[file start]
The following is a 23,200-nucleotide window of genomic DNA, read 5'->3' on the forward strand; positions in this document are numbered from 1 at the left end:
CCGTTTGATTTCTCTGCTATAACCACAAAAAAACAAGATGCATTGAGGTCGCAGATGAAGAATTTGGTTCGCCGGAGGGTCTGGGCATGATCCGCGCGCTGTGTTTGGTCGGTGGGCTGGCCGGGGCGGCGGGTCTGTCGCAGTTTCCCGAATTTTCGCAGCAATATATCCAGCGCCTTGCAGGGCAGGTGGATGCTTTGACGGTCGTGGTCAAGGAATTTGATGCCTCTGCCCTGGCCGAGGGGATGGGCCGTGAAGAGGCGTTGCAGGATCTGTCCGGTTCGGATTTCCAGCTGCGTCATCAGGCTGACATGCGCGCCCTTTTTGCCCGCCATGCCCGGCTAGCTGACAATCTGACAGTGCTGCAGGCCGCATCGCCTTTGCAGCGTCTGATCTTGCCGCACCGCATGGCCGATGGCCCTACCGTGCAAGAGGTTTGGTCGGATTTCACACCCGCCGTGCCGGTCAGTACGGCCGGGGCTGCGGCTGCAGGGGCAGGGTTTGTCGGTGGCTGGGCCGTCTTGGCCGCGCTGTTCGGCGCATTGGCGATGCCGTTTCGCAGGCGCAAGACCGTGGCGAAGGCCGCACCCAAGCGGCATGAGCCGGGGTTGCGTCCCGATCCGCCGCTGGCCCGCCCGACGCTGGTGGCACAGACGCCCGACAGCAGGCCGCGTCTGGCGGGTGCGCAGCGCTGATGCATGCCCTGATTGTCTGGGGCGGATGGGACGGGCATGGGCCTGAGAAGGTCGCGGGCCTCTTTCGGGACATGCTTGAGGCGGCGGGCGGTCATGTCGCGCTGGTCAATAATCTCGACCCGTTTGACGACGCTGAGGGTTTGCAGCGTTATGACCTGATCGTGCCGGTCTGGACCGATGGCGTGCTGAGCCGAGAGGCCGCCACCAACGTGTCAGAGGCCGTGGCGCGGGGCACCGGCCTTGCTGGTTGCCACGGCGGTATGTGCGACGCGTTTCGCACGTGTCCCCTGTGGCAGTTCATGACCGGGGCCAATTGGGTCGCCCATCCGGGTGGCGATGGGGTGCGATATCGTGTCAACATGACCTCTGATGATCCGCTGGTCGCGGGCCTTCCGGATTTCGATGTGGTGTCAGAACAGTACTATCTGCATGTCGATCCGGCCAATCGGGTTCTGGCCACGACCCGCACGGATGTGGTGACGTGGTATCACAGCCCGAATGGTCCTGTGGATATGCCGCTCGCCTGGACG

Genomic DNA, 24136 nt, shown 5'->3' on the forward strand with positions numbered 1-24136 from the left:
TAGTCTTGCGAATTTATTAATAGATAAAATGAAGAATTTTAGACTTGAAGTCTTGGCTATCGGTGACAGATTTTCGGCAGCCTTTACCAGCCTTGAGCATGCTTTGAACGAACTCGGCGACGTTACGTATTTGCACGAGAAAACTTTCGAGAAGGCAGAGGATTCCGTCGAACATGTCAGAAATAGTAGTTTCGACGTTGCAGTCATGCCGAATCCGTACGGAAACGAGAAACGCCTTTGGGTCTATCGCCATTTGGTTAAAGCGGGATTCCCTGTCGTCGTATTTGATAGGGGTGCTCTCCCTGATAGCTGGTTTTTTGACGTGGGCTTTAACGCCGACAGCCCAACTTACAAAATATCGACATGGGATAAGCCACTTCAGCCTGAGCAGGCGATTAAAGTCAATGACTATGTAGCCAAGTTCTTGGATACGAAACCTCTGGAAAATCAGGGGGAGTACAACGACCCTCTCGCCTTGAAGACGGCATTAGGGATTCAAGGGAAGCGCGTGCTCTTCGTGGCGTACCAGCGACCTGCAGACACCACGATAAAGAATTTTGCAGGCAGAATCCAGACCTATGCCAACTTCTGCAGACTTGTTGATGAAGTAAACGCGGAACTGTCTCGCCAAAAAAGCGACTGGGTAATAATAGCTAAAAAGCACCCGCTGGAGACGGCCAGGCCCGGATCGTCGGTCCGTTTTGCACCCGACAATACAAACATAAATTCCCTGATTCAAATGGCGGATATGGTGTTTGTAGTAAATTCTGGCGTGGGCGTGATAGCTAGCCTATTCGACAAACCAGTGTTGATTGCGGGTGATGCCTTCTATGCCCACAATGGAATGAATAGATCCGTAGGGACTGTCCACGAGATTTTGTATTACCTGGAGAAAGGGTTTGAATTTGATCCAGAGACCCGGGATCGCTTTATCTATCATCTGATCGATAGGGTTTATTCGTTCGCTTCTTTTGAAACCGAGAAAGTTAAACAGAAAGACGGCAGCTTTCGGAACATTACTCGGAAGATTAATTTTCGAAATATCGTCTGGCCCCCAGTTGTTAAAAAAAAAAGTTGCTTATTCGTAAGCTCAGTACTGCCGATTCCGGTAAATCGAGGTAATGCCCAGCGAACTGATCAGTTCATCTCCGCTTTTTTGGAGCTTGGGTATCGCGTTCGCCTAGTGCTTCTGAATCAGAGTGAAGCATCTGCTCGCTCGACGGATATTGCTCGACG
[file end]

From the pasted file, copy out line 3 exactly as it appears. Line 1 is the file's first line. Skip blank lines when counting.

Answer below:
Genomic DNA, 24136 nt, shown 5'->3' on the forward strand with positions numbered 1-24136 from the left: